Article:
There was a time when shared-world fantasy was brand new, and taking the genre by storm. That time was 1979, and the man at the helm was Robert Lynn Asprin, a midlist novelist who had never edited anything before in his life.
Robert Lynn Asprin was the guest of honor at one of the first science fiction conventions I ever attended, Maplecon 2 in Ottawa in 1979. He was a spirited and self-deprecating guest, telling stories of Joe Haldeman and Poul Anderson gently correcting his spelling and grammar (“These are the people I’m supposed to be editing?!”) as he midwifed the birth of what would become one of the most successful fantasy franchises of the 20th Century: Thieves’ World, the Ace paperback anthology that triggered an explosion in shared world fantasy over the next two decades. Thieves’ World eventually encompassed thirteen collections and over half a dozen original novels, published between 1979 and 2004.
It wasn’t the only new trend to emerge at the end of the 70s in fantasy fiction — in fact, it wasn’t even the biggest. The influence of Dungeons and Dragons was cresting at the same time, and with the publication of Margaret Weis and Tracy Hickman’s Dragons of Autumn Twilight, the first DragonLance novel, in 1984, the two genres finally collided, and neither would ever be the same again.
As fantasy fiction and gaming gradually blended throughout the 80s, it didn’t just mean that bookstores were flooded with gaming novels. Gaming stores likewise were invaded with a new generation of book-inspired titles, from Iron Crown’s Middle Earth Role Playing to Chaosium’s Call of Cthulhu, and TSR’s Conan and Lankhmar properties, just to name a few.
These two juggernauts of 20th Century fantasy, Thieves World and role playing, came together in 1981 with the release of the Thieves’ World boxed set from Chaosium, a singular accomplishment that has been called the “Rosetta Stone of early roleplaying.”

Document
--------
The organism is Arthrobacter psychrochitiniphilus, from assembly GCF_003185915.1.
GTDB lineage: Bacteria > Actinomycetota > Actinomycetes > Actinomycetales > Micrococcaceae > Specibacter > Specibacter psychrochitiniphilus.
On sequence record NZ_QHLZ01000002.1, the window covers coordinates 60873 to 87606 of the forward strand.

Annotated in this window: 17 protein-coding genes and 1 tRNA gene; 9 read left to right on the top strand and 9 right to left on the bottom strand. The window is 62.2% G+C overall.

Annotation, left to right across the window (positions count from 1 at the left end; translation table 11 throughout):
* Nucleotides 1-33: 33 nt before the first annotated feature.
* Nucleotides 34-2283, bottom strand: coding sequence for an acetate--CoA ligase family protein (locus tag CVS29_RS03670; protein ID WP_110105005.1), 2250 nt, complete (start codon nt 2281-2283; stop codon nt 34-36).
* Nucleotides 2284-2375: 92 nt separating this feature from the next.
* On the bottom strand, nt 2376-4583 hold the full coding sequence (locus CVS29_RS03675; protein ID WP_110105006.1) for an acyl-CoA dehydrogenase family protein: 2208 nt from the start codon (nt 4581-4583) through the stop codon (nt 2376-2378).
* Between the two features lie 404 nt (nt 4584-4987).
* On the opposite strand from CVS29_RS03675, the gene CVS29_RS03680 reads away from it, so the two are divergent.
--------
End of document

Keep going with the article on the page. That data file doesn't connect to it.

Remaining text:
One of the hallmarks of Robert Asprin’s Thieves’ World was his incredible talent in gathering some of the biggest names in fantasy under his tent. His first two anthologies included contributions from Lynn Abbey, Poul Anderson, Marion Zimmer Bradley, John Brunner, David Drake, Philip Jose Farmer, Joe Haldeman, Janet Morris, and A.E. van Vogt.
Editor Lynn Willis and Chaosium knew they had to accomplish something similarly daring with the game adaptation, and so they invited virtually every major creator in the small RPG industry to contribute — including Greg Stafford, Dave Arneson, Steve Marsh, Midkemia Press, Marc Miller, Steve Perrin, Lawrence Schick, Ken St. Andre, and many others.
The result was virtually unprecedented. The Thieves’ World boxed set was fully compatible with no less than nine major RPG systems: AD&D, Adventures in Fantasy, Chivalry & Sorcery, DragonQuest, D&D, The Fantasy Trip, RuneQuest, Traveller, and Tunnels & Trolls.
It was also a completely furnished adventure supplement for gamers who wanted to open up the city of Sanctuary for their players to explore, and for readers who wanted to see the city laid bare before them, with detailed maps, stats for the personalities of Sanctuary — and even floorplans for the Vulgar Unicorn, the tavern that was frequently the heart of the action.
Chaosium’s Thieves’ World made me a fan of Robert Asprin’s Thieves World books. It was a beautiful product that rose above the gimmick at its core. Sanctuary was the city where anything could happen, where characters created by some of the best fantasy writers of the generation crossed paths and shared adventures. Chaosium’s Thieves’ World became the setting where gamers of every stripe could likewise gather and share a beer… and perhaps an expedition into the caverns beneath The Maze together.
I haven’t thought about Thieve’s World for years, but I stumbled across a lonely copy at the Windy City Pulp & Paper show here in Chicago last weekend. It was on a table with a large stack of Judge Dredd comics, and I managed to purchase it for ten bucks. Flipping though the books and maps has rejuvenated my interest in the fiction of Sanctuary again. It’s a fine product, and it doesn’t deserve to be forgotten.
It may take effort to track down your own copy, but it’s worth it.
Thieves’s World was published in 1981 by Chaosium. It is a boxed set with three books and three separate maps, and was published in at least two editions (the pics above are from the first edition – click on the images for larger versions).